Americans can go to a seemingly countless number of establishments to get good food. What they cannot depend on, however, is that those meals are going to be delivered in a timely, friendly, and efficient manner. People dine out all the time, but not just for great cuisine—they dine out for an experience. Great customer service boils down to putting yourself in your patron's shoes and understanding the nature of their ideal dining experience. In order to set your restaurant head and shoulders above the competition, consider the following five points:
1. Develop a Strategy
If you don't fully understand your customer service goals, how can you communicate them to your staff? Take the time to develop a detailed strategy, making sure to include everything you hope to accomplish as well as the best ways to accomplish it. Do you want customers to be seated more quickly? Faster check drops? Faster refills on drinks? In what ways can staff behave in a friendlier manner? It's answers to questions like these that can help you articulate specific goals to your team.
2. Observe Your Managers
Your managers are your generals on the battlefield. And while they certainly want to succeed at their jobs, their own ideas may not be in keeping with yours. Once you've established the guidelines, you need to make sure they're carried out. Follow up regularly to ensure managers execute the high standards you've laid out in your customer service strategy. If they're not up to snuff, pull them aside and counsel them in a professional manner.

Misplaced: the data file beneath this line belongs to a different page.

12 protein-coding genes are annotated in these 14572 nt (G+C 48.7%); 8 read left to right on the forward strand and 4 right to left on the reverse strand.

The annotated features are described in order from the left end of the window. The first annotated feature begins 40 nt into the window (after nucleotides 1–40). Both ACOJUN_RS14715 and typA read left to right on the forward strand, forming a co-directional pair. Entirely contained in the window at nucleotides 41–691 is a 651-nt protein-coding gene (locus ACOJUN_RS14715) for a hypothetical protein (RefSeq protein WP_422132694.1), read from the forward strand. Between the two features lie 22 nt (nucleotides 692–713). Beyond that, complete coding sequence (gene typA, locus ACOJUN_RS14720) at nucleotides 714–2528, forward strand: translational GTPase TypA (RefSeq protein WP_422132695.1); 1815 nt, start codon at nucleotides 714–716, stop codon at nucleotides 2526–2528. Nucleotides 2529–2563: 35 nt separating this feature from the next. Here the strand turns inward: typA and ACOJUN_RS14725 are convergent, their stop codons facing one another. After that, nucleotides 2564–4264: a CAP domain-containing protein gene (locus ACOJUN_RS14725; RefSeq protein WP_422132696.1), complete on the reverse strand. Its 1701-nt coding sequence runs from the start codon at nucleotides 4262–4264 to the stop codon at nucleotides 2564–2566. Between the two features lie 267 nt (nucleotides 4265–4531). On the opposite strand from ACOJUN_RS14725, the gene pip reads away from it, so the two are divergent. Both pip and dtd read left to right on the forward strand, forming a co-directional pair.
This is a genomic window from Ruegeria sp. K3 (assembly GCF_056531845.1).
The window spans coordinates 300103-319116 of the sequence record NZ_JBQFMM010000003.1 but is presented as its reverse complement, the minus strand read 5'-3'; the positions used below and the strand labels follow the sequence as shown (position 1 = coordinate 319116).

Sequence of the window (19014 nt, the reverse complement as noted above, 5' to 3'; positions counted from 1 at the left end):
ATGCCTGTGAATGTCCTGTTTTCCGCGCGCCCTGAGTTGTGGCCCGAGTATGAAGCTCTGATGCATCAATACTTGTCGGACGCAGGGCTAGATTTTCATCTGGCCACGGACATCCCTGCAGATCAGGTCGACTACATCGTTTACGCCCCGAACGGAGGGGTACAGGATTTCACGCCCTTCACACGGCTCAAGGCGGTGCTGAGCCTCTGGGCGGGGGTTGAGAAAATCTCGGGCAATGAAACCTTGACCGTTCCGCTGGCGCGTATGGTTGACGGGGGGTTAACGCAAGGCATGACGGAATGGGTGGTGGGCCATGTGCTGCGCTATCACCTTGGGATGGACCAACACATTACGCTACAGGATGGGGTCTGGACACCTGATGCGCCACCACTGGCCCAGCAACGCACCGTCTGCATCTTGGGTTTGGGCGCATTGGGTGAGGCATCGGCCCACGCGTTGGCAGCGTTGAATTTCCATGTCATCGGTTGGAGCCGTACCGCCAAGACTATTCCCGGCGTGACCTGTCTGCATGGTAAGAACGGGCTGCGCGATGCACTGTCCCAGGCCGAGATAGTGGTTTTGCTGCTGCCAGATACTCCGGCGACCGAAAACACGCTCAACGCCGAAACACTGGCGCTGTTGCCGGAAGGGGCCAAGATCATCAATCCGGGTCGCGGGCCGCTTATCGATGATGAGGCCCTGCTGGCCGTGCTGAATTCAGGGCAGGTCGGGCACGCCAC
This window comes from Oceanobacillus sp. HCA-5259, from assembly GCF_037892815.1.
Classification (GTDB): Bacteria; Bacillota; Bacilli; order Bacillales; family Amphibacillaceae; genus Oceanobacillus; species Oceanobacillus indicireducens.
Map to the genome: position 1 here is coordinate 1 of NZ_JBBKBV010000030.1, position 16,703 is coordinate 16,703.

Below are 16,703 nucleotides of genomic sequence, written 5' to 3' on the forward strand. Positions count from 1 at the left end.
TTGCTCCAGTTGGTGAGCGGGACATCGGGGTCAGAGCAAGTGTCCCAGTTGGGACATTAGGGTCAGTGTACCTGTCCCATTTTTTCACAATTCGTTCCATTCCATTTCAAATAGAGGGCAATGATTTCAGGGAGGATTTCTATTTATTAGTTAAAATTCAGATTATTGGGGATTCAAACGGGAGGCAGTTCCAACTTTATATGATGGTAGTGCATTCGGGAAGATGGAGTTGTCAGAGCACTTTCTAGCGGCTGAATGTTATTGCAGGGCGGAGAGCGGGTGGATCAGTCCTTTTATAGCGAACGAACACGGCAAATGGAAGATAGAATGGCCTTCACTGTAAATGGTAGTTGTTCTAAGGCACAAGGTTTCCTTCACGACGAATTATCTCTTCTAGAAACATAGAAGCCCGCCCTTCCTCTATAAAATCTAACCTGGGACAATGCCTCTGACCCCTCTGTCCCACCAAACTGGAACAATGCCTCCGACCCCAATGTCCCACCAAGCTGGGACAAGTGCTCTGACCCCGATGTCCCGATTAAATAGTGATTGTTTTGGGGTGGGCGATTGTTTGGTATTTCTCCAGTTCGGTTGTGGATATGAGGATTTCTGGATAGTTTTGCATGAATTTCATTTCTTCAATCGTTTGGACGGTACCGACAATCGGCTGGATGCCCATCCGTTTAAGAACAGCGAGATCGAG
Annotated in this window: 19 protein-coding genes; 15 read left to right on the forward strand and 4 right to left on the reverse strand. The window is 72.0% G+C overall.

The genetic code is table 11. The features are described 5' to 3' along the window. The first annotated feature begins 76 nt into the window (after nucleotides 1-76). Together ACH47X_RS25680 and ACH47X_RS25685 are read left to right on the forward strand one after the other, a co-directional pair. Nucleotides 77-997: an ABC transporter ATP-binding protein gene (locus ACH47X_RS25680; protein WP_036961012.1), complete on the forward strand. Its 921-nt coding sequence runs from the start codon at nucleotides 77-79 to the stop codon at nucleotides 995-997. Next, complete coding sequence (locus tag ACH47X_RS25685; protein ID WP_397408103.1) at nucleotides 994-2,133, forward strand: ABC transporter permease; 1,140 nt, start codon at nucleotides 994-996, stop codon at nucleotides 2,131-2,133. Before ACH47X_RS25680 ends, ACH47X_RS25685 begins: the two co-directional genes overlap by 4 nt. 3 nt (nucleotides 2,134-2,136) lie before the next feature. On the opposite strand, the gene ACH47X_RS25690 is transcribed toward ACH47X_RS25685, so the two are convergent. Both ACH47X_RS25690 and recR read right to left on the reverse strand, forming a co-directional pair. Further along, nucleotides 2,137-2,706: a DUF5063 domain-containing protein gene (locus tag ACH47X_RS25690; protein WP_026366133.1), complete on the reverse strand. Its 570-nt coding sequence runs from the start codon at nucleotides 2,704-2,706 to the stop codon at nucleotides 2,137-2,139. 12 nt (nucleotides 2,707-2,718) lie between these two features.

3. Conduct a Meeting
When's the last time you had a meeting with both back-of-house and front-of-house team members strictly about customer service? Most members of your team are well-acquainted with its importance, but they might not know how to put certain concepts into action. Forget about the next menu rollout for the moment and devote an entire meeting to satisfying your patrons. Include cooks, wait staff, dishwashers, and busboys—they can all play a role. And don't be afraid to ask your staff for input. They may be able to provide tips and tactics you hadn't considered. An interactive meeting can lead to a collaborative effort, so get everyone involved immediately.
4. Walk the Walk
As a restaurant manager or owner, when's the last time you walked the floor of your establishment? How about the last time you provided a drink refill? It may be time to roll up your sleeves and walk the walk. Set a good example for your staff. Show them what you expect in terms of customer service, and give your patrons the personal attention that every diner appreciates.
5. Enlist the Help of Your Customers
If your business has a social media presence, use it to your advantage. Open yourself up to comments, good and bad. No one likes complaints, but dealing with them publicly can work to your advantage. It makes it easier for your customers to voice their opinions, and any concerns can be satisfied faster. Plus, to top it off, other potential customers out there are going to know that you genuinely care about their experience in your restaurant.
I worked in the restaurant management business for decades, and my biggest struggle was ensuring consistent customer service on a daily basis. You can't dictate your desires from the mountaintop and expect them to be magically enacted—it takes hands-on attention. Educate your team. Show them you're willing to put the work in, too. Before you know it, you're going to leave your competitors in the dust.
What ways can you think of to improve customer service at your place of business?
The opinions of contributors are their own. Publication of their writing does not imply endorsement by FSR magazine or Journalistic Inc.